Howell: Rastafari prophet and philosopher

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This article looks at the emergence of early Rastafari and the central
role of Leonard P Howell and the genesis of the doctrine. It provides a
brief review of sources on the topic that clarify the history of the
movement, the nature of its related philosophy and anti-colonial
politics in St Thomas and Jamaica. It argues also that it is time for
the history of 1938 to be revised with a view to locating Howell and
early Rastafari in the anti-colonial resistance of that period. It
demystifies the misconception that Garvey was the prophet of the
movement. Some studies neglect Howell as a character in the story of
Rastafari; and there are those that give mixed results by declaring
Garvey prophet and Howell “first preacher”. The following researchers:
Hill – 1981, Bogues – 2003 and Lee – 2000, locate Howell as the central
character in the story of early Rastafari as prophet and philosopher.
Lee, 2000, even went further: 

she declared Howell an anti-colonial
champion against the background of Howell’s anti-colonial and
anti-imperialist political influence in St Thomas. What began as a
rural-based movement embraced by the lowliest of the classes has emerged
into the leading black consciousness movement in the world. Is there
any room in the “national house of honour” for this anti-colonial

Some writers have made good sense of the pioneering role Howell played
in the rise of early Rastafari. According to one source, “first glimpse
of the doctrine” appeared at his 1934 sedition trial. It is argued that
Howell’s preaching “clearly formed a corpus of ideas from which others
drew and elaborated upon”, and that the newly created Rastafarian
theology “is radically different from Christianity”. 

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It is, indeed, a
critique of the very foundation of Christian civilisation, capitalism
and imperialism. It promoted a new anti-imperialist trend to Jamaica and
the world. 

It inspired in the minds of men a new awareness and
political awakening grounded in “moral justice”. These studies explore
the political influence of Rastafari in the 1960s featuring Ras Sam
Brown and Michael Manley and the glorious political decade of the 1970s.

One thinker argues that the idea of Rastafari is “a coherent system of
belief” that reflects the qualities of Hegelian idealism and its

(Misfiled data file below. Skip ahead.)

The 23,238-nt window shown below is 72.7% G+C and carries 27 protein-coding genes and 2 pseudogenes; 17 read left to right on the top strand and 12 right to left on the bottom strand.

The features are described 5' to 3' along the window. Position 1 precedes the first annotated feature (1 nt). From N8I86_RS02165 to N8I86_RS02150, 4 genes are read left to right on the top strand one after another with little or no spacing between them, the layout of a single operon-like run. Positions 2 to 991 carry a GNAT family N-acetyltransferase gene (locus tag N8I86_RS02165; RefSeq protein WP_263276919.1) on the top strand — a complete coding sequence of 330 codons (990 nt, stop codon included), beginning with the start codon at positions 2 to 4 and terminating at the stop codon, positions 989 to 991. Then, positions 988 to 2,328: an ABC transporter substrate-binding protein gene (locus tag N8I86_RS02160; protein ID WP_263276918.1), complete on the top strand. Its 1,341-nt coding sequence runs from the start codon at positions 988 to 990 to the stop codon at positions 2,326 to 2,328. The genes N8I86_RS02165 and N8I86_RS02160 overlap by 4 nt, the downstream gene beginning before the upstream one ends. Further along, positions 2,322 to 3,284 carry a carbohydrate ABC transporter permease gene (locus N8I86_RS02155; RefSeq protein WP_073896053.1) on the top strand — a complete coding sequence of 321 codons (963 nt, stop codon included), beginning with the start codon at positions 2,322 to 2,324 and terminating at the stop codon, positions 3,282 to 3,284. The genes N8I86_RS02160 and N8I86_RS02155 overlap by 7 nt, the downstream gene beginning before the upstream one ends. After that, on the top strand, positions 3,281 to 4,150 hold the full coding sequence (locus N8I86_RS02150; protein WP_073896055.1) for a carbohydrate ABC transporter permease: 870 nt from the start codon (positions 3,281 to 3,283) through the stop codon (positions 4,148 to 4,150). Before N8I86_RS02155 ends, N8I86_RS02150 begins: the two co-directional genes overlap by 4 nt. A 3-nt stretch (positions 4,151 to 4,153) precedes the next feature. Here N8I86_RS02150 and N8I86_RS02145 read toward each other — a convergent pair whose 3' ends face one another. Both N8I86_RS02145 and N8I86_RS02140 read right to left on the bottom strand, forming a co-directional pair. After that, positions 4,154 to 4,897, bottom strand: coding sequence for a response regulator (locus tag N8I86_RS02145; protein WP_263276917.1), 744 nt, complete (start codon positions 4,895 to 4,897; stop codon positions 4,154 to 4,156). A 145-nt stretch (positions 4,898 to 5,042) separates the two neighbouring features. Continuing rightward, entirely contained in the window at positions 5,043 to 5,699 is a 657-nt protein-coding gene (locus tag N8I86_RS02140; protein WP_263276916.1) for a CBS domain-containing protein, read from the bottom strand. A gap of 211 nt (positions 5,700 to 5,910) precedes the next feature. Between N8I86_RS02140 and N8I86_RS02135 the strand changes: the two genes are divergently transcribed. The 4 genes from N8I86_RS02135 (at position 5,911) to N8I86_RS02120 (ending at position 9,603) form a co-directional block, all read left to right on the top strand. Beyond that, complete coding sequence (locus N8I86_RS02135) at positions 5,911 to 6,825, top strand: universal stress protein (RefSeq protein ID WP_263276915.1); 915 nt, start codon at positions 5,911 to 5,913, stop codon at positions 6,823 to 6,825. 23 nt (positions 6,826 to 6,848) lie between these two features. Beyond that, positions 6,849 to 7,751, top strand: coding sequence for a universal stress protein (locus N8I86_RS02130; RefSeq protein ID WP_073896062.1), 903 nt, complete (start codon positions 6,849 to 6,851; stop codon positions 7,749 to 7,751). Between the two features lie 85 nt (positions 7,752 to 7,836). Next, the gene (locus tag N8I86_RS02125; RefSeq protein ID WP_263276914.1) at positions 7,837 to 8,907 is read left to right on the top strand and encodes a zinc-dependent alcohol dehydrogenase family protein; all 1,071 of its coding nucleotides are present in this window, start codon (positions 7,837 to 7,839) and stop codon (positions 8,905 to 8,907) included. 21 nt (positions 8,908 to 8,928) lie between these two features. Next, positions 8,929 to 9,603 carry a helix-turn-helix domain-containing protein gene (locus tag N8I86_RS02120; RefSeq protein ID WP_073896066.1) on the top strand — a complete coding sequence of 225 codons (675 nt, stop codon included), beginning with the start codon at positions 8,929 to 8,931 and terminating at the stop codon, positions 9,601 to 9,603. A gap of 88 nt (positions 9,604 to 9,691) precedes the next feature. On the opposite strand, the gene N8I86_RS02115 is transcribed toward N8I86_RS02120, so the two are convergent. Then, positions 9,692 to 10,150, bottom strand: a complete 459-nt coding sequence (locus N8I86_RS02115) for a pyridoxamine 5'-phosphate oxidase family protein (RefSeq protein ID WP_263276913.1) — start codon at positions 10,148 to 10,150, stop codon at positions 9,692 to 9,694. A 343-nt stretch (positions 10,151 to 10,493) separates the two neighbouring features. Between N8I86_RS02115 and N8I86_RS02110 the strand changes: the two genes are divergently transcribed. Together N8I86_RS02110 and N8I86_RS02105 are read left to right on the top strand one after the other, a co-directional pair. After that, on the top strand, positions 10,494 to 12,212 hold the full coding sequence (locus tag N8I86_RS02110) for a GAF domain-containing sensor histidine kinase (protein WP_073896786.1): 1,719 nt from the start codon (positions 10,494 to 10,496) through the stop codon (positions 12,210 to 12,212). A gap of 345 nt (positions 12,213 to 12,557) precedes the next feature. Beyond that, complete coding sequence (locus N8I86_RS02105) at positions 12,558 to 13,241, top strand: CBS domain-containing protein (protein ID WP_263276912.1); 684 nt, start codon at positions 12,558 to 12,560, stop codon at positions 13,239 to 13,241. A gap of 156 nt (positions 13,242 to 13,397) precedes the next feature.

associated ideas of spirituality, morality and the idea of the
“fatherland” (of Ethiopia). There are those researchers who characterise
this idea within the framework of moral philosophy. Its emergence is
described in terms of “moral earthquakes which destroy the order of
things” by its creation of an “abyss between master classes and subject
classes”, and that this “politics of moral order”, rooted in a stream
of black radical thinking which centred on Africa, set off the conflict
between Europe and Africa: between black labourers and white planter
class and the colonial authorities. It is against this background that
some writers link Howell’s political influence in St Thomas to
anti-colonial resistance of 1938.
There is a view that due to the lack of organisational qualities of the
early Rastafari, and that the movement is an outlet for “frustration” as
opposed to having revolutionary characteristics, the ideas and events
had no association with uprisings of 1938. These Marxist and
behavioralist critiques have been demystified by studies informed by
empirical data reflecting the extent of Howell’s political influence in
St Thomas. Carnegie (1973) illustrates the nature of Howell’s political
influence in St Thomas and associated conditions that suggest that the
early Rastafari in St Thomas may have been associated with the massive
strike in the parish “in the centre of the Rastafari activity”. It
involved a confrontation with an “army” of police from Kingston early
January 1938. Hill (1981) illustrates the nature of Howell’s
anti-colonial political activities in St Thomas. 

In responding to the
events of Serge Island of January 1938, he notes the extent of the
“Rasta scare” in Trinityville, a community to the immediate west of
Serge Island, and points to the very real likelihood that Rastafarian
ideology functioned as an active catalyst in the development of the
popular consciousness that led to the labour uprisings of 1938″. 

supporting this line of thinking, Lee (2003) argues that the events of
early January 1938 at Serge Island subsequently contributed to the
transformation of the colonial system in Jamaica. Howell’s mission and
related activities in St Thomas from 1933 to 1938 is an important slice
of the history of anti-colonial resistance and the emergence of new
forms of cultural and intellectual formations in Jamaica.

Indeed, Howell is one of the finest organic scholars in the history of
Jamaica and the most influential advocate of black consciousness among
the lower classes: the cane cutters, the cane loaders, the unemployed
and the marginalised.

Today, what began as a rural-based
political-religious movement has proliferated “fragments” of a new
philosophy all over the world. In looking at an independent Jamaica
against the background of the colonial situation, Gordon K Lewis (1968)
in The Growth of the Modern West Indies, and Rex Nettleford (1989) in
Jamaica in Independence declare the thinking of Rastafari as the only
idea that emerged for the independent nation. Is there any room in the
“national house of honour” for this anti-colonial champion?

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